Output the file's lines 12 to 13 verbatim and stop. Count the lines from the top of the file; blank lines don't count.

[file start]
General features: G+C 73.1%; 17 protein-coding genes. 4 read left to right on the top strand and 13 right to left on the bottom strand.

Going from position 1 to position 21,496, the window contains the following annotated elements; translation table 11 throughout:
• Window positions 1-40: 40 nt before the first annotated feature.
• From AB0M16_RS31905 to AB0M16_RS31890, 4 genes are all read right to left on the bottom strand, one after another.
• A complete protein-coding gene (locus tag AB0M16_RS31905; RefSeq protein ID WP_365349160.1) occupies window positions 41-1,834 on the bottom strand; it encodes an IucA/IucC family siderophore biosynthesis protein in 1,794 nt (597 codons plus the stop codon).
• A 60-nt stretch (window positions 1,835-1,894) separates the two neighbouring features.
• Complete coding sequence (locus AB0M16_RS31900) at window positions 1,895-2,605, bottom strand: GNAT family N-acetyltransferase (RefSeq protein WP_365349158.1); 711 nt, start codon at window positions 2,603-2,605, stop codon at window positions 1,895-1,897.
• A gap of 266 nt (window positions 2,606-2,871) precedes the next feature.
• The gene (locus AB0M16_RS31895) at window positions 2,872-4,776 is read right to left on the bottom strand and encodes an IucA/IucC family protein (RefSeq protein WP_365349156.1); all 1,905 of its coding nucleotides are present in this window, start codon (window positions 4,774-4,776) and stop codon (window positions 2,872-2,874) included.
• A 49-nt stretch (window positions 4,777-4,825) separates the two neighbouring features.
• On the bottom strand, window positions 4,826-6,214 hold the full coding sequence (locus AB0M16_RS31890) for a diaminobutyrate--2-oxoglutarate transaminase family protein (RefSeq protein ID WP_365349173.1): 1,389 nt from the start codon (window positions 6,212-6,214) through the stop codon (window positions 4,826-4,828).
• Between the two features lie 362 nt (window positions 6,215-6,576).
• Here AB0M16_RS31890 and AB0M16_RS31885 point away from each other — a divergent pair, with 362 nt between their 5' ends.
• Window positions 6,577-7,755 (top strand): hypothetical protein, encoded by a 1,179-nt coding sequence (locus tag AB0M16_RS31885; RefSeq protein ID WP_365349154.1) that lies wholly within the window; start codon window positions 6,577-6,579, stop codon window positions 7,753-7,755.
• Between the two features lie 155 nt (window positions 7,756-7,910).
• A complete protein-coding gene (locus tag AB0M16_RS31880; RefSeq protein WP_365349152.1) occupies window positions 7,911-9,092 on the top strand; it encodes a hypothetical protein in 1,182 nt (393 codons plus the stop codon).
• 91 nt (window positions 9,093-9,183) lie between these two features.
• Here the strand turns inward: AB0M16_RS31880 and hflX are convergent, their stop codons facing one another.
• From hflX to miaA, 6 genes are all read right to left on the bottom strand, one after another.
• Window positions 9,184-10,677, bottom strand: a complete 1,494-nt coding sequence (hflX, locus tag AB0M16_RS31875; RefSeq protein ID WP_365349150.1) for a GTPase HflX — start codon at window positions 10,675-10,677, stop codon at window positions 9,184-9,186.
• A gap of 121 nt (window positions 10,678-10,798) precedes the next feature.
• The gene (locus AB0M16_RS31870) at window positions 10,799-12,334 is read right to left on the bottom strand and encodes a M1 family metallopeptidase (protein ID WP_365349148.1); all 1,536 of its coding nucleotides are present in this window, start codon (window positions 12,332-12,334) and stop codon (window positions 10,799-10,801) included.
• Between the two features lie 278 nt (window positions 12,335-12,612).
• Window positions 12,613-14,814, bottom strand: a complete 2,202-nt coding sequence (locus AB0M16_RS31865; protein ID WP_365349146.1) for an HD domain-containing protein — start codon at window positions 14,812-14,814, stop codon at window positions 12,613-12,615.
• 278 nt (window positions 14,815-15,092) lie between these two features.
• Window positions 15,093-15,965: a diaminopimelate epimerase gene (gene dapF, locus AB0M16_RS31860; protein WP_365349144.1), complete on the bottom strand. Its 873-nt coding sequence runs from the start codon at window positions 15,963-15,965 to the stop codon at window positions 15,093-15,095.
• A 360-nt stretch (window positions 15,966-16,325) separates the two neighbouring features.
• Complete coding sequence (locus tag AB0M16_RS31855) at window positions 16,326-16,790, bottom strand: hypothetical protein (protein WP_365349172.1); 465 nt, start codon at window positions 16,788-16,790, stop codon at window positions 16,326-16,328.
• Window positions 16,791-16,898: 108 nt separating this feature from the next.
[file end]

• Between the two features lie 362 nt (window positions 6,215-6,576).
• Here AB0M16_RS31890 and AB0M16_RS31885 point away from each other — a divergent pair, with 362 nt between their 5' ends.